General election ballot set

Chad Frey
Voters went to the polls Tuesday for a primary election, selecting candidates to appear on the general election ballot in November.

Following Tuesday’s primary election, Don Schroeder of Hesston will return to an elected position. The former Kansas House representative will become a county commissioner.

Schroeder won a three-way race in the primary for the Harvey County Commission District 3 nomination. He will be unopposed in the general election.

The commission seat will be vacated by Ron Krehbiel of Burrton, who announced his retirement from the board after 20 years on the commission earlier this year.

“It feels good. It was a lot of work to do. I am not afraid of that,” Schroeder said. “It will be big shoes to fill, and I have known him for a long time. I will do my best.”

Schroeder served about 10 years in the Kansas Legislature before losing a primary election in 2018 to Stephen Owens (R-Hesston). Schroeder has also served on a school board and the McPherson County Commission.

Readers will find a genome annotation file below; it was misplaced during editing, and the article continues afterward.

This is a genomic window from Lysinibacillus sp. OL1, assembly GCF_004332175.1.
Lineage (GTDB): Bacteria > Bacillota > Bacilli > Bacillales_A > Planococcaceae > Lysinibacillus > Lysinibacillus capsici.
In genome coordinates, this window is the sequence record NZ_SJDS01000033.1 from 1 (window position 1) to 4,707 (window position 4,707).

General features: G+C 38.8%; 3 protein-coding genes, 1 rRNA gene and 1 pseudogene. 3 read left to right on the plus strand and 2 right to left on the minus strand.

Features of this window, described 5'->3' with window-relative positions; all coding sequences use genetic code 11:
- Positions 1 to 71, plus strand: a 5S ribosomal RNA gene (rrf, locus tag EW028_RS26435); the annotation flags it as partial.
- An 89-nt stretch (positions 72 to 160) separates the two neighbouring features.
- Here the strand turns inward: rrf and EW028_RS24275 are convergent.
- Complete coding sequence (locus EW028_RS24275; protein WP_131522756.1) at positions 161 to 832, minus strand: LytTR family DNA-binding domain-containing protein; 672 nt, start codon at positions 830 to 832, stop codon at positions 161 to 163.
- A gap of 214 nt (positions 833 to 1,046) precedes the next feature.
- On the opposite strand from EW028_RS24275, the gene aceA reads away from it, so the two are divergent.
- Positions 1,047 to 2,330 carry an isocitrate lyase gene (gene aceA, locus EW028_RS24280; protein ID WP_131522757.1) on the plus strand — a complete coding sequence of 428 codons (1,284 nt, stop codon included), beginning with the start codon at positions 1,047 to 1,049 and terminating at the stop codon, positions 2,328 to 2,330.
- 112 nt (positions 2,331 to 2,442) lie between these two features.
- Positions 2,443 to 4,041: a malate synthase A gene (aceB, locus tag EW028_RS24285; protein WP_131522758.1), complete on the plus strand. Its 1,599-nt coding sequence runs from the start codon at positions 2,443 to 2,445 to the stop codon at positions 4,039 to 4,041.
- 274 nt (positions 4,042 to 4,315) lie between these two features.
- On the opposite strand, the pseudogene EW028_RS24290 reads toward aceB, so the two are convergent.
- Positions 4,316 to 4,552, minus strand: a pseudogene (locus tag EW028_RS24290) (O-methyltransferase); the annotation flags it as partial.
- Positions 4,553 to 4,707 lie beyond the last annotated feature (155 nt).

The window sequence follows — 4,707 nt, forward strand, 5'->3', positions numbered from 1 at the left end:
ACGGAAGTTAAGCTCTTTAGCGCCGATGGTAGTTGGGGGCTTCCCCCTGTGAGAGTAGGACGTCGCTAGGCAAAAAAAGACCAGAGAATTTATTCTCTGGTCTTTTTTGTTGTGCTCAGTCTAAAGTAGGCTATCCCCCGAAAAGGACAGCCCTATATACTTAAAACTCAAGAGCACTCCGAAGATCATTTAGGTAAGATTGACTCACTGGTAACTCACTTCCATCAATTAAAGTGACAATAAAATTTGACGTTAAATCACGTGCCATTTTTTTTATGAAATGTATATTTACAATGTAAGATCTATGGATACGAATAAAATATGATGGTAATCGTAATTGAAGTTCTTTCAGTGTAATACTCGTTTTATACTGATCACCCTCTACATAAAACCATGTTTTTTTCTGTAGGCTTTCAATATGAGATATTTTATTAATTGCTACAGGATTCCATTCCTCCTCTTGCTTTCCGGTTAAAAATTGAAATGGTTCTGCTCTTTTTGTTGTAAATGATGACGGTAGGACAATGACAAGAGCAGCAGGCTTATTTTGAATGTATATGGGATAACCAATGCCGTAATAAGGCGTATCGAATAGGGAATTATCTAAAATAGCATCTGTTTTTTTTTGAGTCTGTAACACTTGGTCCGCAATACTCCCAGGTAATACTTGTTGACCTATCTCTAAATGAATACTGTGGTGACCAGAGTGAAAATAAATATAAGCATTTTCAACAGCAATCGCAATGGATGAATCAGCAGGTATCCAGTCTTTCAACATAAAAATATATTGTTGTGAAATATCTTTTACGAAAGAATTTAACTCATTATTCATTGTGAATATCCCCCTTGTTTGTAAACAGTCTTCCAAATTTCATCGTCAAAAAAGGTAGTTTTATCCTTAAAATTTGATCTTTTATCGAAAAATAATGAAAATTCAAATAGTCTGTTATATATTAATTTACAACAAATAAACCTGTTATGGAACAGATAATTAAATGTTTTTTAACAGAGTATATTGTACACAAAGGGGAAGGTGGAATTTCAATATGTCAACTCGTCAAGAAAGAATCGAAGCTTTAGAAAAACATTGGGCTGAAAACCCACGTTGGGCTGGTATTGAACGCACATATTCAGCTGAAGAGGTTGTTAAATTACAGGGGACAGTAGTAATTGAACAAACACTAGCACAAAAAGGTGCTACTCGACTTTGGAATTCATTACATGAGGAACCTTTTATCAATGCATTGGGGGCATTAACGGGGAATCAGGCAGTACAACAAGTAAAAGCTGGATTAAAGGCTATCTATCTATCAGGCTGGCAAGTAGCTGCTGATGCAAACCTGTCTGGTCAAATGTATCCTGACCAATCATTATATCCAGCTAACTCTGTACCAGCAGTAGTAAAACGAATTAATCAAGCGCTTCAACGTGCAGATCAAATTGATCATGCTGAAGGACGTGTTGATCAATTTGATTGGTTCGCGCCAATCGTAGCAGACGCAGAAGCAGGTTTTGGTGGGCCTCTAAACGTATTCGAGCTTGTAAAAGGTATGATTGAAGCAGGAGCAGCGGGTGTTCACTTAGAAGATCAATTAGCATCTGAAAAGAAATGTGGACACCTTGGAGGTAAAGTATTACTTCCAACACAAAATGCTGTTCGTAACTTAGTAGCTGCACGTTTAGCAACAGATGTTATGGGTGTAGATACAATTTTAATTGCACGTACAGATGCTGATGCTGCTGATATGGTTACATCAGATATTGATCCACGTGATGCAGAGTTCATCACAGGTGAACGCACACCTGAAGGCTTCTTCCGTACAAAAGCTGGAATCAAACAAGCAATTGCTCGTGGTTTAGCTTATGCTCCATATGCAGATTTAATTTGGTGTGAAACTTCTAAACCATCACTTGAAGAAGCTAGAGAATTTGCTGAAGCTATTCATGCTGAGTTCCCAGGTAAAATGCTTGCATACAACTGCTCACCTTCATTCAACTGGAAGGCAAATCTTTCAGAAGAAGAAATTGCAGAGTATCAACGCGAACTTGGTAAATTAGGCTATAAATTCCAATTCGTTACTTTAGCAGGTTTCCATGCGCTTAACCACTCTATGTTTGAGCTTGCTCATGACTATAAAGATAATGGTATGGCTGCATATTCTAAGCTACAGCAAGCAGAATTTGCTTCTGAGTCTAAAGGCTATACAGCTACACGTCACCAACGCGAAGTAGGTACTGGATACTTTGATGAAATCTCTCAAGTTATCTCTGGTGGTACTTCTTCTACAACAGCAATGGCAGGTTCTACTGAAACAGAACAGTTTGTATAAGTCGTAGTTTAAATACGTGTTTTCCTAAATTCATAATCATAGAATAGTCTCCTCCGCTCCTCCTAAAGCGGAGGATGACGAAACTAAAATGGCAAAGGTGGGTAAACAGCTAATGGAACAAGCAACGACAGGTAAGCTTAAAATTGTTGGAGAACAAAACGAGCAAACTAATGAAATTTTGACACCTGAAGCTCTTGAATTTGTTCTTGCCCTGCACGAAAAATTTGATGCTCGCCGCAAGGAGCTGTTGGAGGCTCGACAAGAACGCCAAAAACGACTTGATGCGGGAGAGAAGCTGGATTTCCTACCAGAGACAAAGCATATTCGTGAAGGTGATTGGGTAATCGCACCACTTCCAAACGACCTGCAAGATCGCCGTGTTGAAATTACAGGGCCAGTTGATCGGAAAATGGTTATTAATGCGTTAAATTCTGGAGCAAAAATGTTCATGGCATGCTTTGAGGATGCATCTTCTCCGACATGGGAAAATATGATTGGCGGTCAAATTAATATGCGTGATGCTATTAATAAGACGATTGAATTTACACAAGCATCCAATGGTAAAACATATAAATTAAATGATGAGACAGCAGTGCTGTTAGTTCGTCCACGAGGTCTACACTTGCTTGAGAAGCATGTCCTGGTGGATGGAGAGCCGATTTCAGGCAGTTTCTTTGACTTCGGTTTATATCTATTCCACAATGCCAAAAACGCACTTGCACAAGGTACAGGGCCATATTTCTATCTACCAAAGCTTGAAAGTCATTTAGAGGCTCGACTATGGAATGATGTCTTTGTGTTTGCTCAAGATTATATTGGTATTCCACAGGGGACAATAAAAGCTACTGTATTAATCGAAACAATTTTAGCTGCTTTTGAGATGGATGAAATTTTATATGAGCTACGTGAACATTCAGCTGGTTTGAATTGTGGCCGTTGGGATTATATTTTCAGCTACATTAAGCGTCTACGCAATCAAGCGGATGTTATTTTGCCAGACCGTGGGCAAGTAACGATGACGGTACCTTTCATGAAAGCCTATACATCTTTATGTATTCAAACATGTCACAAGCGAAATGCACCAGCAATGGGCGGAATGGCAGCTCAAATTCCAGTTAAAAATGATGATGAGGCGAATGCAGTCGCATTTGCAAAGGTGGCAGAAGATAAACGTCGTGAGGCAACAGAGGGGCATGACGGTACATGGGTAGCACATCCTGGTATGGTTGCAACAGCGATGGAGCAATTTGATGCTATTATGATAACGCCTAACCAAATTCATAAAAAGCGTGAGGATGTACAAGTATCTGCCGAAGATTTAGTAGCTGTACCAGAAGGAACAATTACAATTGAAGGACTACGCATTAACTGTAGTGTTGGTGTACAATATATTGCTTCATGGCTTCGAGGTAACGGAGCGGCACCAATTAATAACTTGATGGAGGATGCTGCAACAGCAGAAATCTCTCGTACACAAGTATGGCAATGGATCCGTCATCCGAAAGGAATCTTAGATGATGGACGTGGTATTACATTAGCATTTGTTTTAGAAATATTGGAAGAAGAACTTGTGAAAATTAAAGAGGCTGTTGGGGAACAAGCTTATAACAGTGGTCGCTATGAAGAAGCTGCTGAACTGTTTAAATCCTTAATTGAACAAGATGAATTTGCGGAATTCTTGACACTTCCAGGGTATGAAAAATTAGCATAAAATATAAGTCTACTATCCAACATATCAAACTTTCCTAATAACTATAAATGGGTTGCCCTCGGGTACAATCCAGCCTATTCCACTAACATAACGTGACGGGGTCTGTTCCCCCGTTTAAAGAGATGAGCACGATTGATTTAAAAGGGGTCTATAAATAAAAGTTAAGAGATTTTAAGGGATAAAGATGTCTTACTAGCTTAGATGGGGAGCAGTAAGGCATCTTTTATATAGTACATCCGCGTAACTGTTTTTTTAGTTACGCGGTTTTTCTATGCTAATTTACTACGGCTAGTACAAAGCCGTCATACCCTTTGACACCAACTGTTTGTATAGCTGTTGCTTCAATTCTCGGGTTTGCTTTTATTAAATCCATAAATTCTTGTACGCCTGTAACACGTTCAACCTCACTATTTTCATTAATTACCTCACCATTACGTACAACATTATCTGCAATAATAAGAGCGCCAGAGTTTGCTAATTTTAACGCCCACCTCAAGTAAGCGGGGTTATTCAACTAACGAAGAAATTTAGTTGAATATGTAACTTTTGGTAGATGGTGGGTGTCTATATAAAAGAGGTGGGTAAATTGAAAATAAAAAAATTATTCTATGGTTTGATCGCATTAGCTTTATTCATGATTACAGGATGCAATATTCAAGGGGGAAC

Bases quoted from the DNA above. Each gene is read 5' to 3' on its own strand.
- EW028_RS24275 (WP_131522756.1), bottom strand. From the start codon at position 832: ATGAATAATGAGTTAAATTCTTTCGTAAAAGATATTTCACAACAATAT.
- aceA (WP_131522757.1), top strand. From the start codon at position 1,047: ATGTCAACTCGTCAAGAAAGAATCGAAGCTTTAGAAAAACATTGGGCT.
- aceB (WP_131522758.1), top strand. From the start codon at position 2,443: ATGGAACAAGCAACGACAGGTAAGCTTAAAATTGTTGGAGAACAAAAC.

Of note are write-ins for the Harvey County Commission District 2, where there were write-in votes to tabulate. Democrat Christy Schunn received 684 of 706 write-in votes, exceeding the amount needed to achieve the Democratic nomination. Schunn ran a write-in campaign in an attempt to appear on the ballot to face incumbent Randy Hague in the November general election. Schunn needed about 400 write-ins to appear on the November ballot.

In another hotly contested local race, political newcomer Avery Anderson (R-Newton) pulled 38.01% of the vote to take a lead over Newton City Commissioner Kathy Valentine, R-Newton, 523-487, in the Kansas House District 72 race. Also in that race were Lance Gormley (193, or 14%) and Dwight McAdow (173, or 12.57%). Anderson will face incumbent Tim Hodge, D-North Newton, for the seat in the November general election.

For federal seats, Harvey County mirrored the state in the Republican U.S. Senate race, giving U.S. Rep. Roger Marshall the win over Kris Kobach. The race saw 11 candidates vying for the nomination. Kansas Sen. Barbara Bollier won the Democratic nomination.

There were 4,073 ballots cast during the primary election out of 22,882 registered voters.